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Vote Swapping Illegal?

By skim123 in MLP
Wed Nov 01, 2000 at 08:57:12 AM EST
Tags: Politics (all tags)
Politics

An earlier k5 article introduced VoteSwap2000, an site where Nader voters in swing States could swap their vote with a Gore voter in a State where Gore has a lock. Anywho, VoteSwap2000 has been shut down. From the main page on VoteSwap2000: "We have just received word from the California Secretary of State that offering to "broker the exchange of votes" is a violation of California state law. Therefore we have turned our software off in order to be in compliance." According to this article: "the attorneys general of both Texas and California are warning vote-swap Web sites—which help Nader backers trade ballots with Gore supporters—that they are treading in dangerous, and possibly illegal, territory. Two of the Web sites reportedly shut down under the threat of prosecution."


I am no legal expert and wonder how legal a vote swapping system is. Is it illegal for one to swap votes, illegal for one to offer the service of swapping votes, or both? It seems like instructions on how to swap votes shouldn't be illegal. I dunno, is bringing together people to commit a crime an illegal act in itself?

Anyway, these sites have been shut down because they violate state law (or so the attorney generals say). So, perhaps for 2004, someone should setup VoteSwap2000 in a different country. I can't see how the law makers could come after the individual voters. Any thoughts on the legality of this, or what, if anything, officials could do if these sites were setup in foreign countries?

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My opinion on VoteSwap2000 being shut down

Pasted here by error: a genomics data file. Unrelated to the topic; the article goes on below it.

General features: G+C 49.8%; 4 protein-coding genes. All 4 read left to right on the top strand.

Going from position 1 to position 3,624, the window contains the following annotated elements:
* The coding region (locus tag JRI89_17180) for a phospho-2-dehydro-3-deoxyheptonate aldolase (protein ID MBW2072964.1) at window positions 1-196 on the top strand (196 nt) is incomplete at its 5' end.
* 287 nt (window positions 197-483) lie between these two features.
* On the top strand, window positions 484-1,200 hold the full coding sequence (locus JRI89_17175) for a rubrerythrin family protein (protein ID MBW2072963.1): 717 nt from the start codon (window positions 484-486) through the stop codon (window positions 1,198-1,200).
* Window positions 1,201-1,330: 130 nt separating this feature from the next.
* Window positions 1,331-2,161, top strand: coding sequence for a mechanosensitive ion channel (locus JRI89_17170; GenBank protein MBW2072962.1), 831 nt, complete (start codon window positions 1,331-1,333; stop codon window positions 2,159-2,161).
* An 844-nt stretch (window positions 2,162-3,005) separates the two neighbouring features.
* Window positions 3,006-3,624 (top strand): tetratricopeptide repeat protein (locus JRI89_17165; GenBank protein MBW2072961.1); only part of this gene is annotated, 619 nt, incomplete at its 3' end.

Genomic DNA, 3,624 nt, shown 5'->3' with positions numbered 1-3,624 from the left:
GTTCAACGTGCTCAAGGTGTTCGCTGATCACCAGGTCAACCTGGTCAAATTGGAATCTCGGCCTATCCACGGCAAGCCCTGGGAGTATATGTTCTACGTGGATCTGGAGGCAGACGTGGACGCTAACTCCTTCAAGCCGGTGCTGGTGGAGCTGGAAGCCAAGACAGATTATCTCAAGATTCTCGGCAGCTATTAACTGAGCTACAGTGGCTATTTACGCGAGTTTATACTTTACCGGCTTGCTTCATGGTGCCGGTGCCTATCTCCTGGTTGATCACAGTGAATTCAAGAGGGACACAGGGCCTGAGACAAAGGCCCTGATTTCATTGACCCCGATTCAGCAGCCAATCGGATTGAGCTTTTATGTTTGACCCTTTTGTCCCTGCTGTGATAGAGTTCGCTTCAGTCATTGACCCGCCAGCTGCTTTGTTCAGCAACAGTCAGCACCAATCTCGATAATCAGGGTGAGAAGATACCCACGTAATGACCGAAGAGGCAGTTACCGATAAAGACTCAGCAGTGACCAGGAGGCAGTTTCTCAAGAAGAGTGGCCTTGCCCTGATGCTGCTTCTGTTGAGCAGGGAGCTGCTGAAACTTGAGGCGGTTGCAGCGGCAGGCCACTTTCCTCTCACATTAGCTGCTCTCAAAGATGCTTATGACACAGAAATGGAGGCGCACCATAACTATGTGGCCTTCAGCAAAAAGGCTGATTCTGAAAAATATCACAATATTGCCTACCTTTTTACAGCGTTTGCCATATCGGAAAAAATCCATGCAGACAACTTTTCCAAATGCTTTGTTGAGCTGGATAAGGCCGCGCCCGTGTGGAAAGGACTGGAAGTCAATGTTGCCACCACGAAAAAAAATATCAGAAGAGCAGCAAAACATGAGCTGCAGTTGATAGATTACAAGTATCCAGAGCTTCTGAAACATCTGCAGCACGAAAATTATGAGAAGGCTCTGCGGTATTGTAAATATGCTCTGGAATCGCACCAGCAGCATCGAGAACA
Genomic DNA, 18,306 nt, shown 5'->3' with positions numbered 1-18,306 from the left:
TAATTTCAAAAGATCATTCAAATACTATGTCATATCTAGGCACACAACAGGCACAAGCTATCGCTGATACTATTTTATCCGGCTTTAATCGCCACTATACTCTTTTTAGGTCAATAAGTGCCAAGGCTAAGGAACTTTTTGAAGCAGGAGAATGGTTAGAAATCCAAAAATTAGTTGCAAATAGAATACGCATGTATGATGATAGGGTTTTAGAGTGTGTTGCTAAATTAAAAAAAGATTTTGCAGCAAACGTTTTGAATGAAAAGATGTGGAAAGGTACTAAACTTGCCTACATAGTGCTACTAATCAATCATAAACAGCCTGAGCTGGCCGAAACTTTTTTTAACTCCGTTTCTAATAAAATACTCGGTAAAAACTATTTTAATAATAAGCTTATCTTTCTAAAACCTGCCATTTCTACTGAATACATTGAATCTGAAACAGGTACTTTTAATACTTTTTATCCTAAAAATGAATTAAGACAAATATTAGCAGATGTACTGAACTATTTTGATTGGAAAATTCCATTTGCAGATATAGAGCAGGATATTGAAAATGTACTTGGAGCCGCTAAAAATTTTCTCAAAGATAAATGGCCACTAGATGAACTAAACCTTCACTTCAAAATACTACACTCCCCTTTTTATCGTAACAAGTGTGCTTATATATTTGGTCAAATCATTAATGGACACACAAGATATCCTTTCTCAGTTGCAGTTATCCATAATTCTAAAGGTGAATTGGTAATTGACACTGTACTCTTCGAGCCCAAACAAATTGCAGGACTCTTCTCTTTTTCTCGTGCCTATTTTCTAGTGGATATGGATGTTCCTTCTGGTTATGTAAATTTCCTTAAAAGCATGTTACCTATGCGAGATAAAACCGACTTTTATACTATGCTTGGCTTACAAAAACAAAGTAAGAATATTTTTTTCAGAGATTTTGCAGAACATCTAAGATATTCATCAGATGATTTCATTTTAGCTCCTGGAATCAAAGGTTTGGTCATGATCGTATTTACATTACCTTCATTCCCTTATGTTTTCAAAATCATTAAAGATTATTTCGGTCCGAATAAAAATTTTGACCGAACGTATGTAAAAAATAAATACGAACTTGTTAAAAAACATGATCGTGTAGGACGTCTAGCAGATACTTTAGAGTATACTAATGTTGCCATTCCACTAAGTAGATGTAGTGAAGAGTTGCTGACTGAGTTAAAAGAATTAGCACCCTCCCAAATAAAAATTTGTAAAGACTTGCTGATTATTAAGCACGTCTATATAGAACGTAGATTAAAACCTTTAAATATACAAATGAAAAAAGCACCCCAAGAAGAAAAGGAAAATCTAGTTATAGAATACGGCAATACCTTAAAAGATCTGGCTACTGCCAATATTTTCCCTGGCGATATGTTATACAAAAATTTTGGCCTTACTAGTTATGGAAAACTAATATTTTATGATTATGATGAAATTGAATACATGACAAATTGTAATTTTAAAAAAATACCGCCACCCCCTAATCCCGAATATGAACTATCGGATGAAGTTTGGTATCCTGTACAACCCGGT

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Vote Swapping Illegal? | 25 comments (25 topical, editorial, 0 hidden)
Vote swapping (2.50 / 2) (#1)
by gblues on Wed Nov 01, 2000 at 01:51:34 AM EST

The only reason vote swapping is even remotely attractive is because of the braindead way the US voting system works.

Presidents are not elected via popular vote. At least, not directly. Each state is allocated a number of electoral votes, and those votes are cast in proportion to how the election turned out in that state.

I'm in Oregon. Let's pretend Oregon has 10 electoral votes (I doubt it does, but this is just a for-instance). Let's say Gore gets 40% of the popular votes, Bush gets 30% of the popular votes, and Nader gets 30%. Once all the ballots have been tallied, Gore would get 4 electoral votes, Bush 3, and Nader 3.

The problem is that different states have different numbers of electoral votes. So if you're in some minor state that has very few electoral votes, it becomes attractive to "swap" your vote with someone who's in one of the major states.

In effect, the candidates still end up with the exact same popular vote numbers (assuming all the swappers keep their promises). But those numbers are now distributed differently--and with the electoral system, it's the distribution, not the popular vote, that makes all the difference.

And that's why voteswapping should be considered, for all intents and purposes, illegal.
... although in retrospect, having sex to the news was probably doomed to fail from the get-go. --squinky
Electoral votes (4.00 / 5) (#3)
by phantomlord on Wed Nov 01, 2000 at 02:05:42 AM EST

Gore would get 4 electoral votes, Bush 3, and Nader 3.

This is currently only implemented in, I believe, 3 states. In the other 47 states, all the electoral votes go to the same candidate. Ie, in your case of Gore getting 40%, Bush 30% and Nader 30%, Gore gets 10 electoral votes while Bush and Nader get 0. Also, the number of electoral votes in each state are based on the number of members of congress that represent them (which are based on population demographics - thus the need for a census). There is one vote for each senator and representative. ie, all states are guaranteed 3 electoral votes (2 senators + 1 rep) and there are a total of 538 electoral votes (271 needed to win).

[ Parent ]

Vote swapping... (3.00 / 1) (#4)
by skim123 on Wed Nov 01, 2000 at 03:06:27 AM EST

The only reason vote swapping is even remotely attractive is because of the braindead way the US voting system works